eWater CRC is working on local water-management issues in partnership projects with organisations in northern Victoria.
Focusing on the Goulburn and Ovens river catchments, the project teams are exploring the ecological value and benefits (or disbenefits) if offchannel habitats were to be deliberately rewetted.
About the Focus Catchment
The Ovens and Goulburn rivers contribute significantly to the water resources of the Murray-Darling Basin. These two rivers are similar in many ways in terms of their geomorphology, land-use, and vegetation communities, but their hydrology is vastly different. The Ovens River is largely unregulated while the Goulburn is highly regulated.
With a population of over 200,000 spread over 25,000 km2, these two catchments occupy much of the area known as the food bowl of the Murray-Darling Basin.
Irrigated and dryland agriculture are very important, and the region contributes signifi cantly to the Victorian and national economies.
Both rivers also have high environmental values and natural biodiversity. For example, the region includes the Barmah Forest — an internationally recognised wetland system and part of the largest river red gum forest in the world.
In their natural state, both rivers’ off-channel floodplain wetlands, redgum forests, and other ecosystems would be strongly influenced by seasonal flooding. Although the Ovens River still floods frequently, the Goulburn River, regulated by Eildon Dam, does not. Reduction in seasonal flooding affects the long-term condition of the
rivers’ important riparian ecosystems.
This eWater application is helping identify how potential flow scenarios could affect the river and floodplain ecology of the area.
Besides its strong research component, eWater’s work in this focus catchment involves applying a range of the CRC’s next-generation software tools, in:
(i) hydraulic and flow modelling of streamflow in the Goulburn River and its tributaries, in relation to its floodplain;
(ii) building up information about ecological responses in these catchments; for example, how floodplain vegetation responds to changes in flow conditions through time;
(iii) developing and evaluating models of ecological response.
Rewetting of dry floodplains
Flooding of dry floodplains can be benefi cial or pose risks for the floodplain ecosystems. River red gums and other floodplain and wetland vegetation, as well as waterbirds, resident fish and water bugs, may be rejuvenated by the watering. In refuge pools, rewetting can be the difference between surviving or succumbing to the pressures of water quality and quantity, predation and habitat loss that often accompany drought.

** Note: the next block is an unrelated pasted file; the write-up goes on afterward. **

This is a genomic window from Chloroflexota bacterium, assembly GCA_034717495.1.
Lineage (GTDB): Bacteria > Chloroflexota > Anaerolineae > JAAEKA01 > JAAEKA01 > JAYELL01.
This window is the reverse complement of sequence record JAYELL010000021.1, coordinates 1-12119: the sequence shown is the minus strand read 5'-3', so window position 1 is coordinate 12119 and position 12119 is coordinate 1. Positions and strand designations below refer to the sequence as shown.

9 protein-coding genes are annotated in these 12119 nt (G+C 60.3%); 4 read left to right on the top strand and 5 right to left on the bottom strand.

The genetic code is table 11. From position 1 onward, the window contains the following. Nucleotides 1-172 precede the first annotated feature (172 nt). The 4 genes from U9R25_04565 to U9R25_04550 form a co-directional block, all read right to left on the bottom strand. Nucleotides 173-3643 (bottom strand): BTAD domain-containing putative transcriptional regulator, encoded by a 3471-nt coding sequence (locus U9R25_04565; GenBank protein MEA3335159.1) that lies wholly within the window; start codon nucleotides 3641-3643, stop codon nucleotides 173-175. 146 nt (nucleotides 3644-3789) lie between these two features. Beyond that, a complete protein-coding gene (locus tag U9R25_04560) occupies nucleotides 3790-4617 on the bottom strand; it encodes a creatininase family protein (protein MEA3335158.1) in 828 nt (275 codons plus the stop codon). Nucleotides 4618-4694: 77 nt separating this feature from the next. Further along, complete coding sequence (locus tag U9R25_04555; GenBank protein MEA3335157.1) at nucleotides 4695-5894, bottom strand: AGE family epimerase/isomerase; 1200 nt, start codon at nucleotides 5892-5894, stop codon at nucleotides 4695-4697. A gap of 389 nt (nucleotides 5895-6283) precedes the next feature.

But the duration of wetting is very important. Unless the water stays for a suitable length of time the natural cycles it triggers may not be completed. And the timing of watering matters as well: for instance, delivering water during very hot summer weather carries a risk of blackwater’ events that can lead to fish deaths.
In the Goulburn and Ovens rivers, eWater’s research is helping identify the ecological assets, including key ecological communities, indicators of condition, and important habitats. The team is also identifying groundwater dependent wetlands and refuges.
The application is integrating ecological and hydrological modelling expertise to review existing information on the role of overbank fl ows in maintaining riparian ecosystems.
The team can then evaluate the likely ecological effects of restoring such fl ows in the Goulburn river system.
By combining rainfall-runoff, flow routing and hydraulic models, the project team is also exploring scenarios of potential climatic conditions (based on historical and predicted events) in relation to rewetting off-channel habitats.
This will give insight into the influence of tributary inflows
on flood heights. The team is also investigating options for piggybacking of flow releases onto natural flow events.
See Related Technical Reports
Barlow K, Weeks A, Githui F, Christy B. (2010) Northern Victoria Application Project: Parameterisation tools (PEST and RRL) and Source Catchments base model of the Goulburn River between Lake Eildon and the Goulburn Weir.
This research and accompanying trial of eWater software in northern Victoria is exploring and summarising how key ecological indicators are likely to respond to alternative future-fl ow scenarios, including floodplain wetting events, along the lower Goulburn and Ovens rivers.
It will also result in a management database identifying high priority areas for refuge management along the Goulburn River, based on the dynamics of groundwater-surfacewater interactions.
The models will be developed in such a way that the general approach and information requirements may be applied to similar river situations elsewhere.
These eWater partner organisations are involved in this project: